Further north however, Strathclyde appeared to form an alliance with the Vikings, with its leader, Dunmail having supported King Olaf. In response Edmund marched his forces, which were comprised of both English and Welsh fighters, into Stratchclyde and conquered it. Not long afterwards, the area was ceded to King Malcolm I of Scotland as part of a peace treaty which also ensured military support.
King Malcolm I of Scotland
Meanwhile, Dunmail was killed on the battlefield and thus Cumbria became absorbed by the Scottish throne.
With relations in the British Isles reaching some kind of balance and stability ensured by recapturing the five lost boroughs, Edmund also found time to maintain good relations with his neighbours in Europe.
Further afield, Edmund’s contacts with his counterparts in Europe were further strengthened by his sisters’ marriages to members of royalty and nobility on the continent. These connections included his nephew, King Louis IV of France who was the son of Edmund’s half-sister Eadgifu and her husband Charles the Simple of France, whilst Edmund’s other brother-in-law was Otto I, King of East Francia.
Edmund would subsequently play a valuable role in restoring his nephew to the French throne, after Louis had requested the assistance of his uncle when he was threatened by the Danish Prince Harald.
Harald later handed Louis over to Hugh the Great, Duke of the Franks who held him prisoner, forcing both Edmund and Otto to intervene.
Louis’s mother Eadgifu had contacted both her brother and brother-in-law to ask them for help in securing Louis’s release. Edmund in response sent messengers threatening Hugh, which would lead to an agreement forcing the release of Louis and his restoration as King of France.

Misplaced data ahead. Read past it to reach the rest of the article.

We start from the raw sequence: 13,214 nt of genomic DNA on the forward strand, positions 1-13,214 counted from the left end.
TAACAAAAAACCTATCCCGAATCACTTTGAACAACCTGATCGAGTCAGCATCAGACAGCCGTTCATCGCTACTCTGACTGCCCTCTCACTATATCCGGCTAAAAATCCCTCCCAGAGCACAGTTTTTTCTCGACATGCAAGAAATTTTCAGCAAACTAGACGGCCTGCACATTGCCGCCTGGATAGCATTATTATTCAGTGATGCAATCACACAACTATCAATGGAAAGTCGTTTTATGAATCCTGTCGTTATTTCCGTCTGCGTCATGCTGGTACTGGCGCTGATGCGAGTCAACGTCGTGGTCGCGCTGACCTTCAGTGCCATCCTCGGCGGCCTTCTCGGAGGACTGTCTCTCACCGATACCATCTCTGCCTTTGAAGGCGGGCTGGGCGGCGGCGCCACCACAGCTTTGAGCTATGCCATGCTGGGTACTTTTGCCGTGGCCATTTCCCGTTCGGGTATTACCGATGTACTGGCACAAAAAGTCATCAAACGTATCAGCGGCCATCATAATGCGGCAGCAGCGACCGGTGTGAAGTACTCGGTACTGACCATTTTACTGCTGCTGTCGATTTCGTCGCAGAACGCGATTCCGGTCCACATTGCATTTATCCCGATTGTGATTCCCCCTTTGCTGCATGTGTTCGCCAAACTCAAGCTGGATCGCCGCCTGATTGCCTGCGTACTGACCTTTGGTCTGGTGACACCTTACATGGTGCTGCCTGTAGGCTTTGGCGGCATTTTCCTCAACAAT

Meanwhile back in England, Edmund sought to continue much of the administrative, legal and educational legacy which his brother, Athelstan had left behind. This included the revival of Latin as well as a notable increase in Welsh book production, leading to a flourishing of academic activity under Edmund’s rule.
Moreover the English Benedictine Reform, the major religious force, made strides during his kingship. On his way to visit Scotland, Edmund notably visited the shrine of St Cuthbert and gave gifts as a show of respect. In addition, at this time there were more women from aristocratic backgrounds turning to a life dedicated to religion: this included Wynflaed, the mother of Edmund’s first wife.
In his private life, Edmund married twice; firstly to Aelgifu of Shaftesbury, with whom he had three children, two boys and a girl. The two sons, Eadwig and Edgar were destined to inherit the throne, although upon his death they were too young to inherit and he would thus be succeeded by his younger brother Eadred.
Much of Edmund’s short rule was taken up by the Viking threat which continued to dominate the rule of subsequent kings.
During his six years as monarch, Edmund did his upmost to maintain the territorial, diplomatic and administrative legacy left behind by his brother.
Sadly his efforts were to be curtailed when, on the Feast of St Augustine in May 946 he was stabbed to death in a brawl at Pucklechurch in Gloucester.
With his reign tragically cut short and his sons too young to inherit, the throne passed to his younger brother Eadred, another Anglo-Saxon king who, like his brother’s before him would devote himself to defending and expanding his Saxon lands against the Viking heathen force.
Jessica Brain is a freelance writer specialising in history. Based in Kent and a lover of all things historical.
Published: 10th April 2022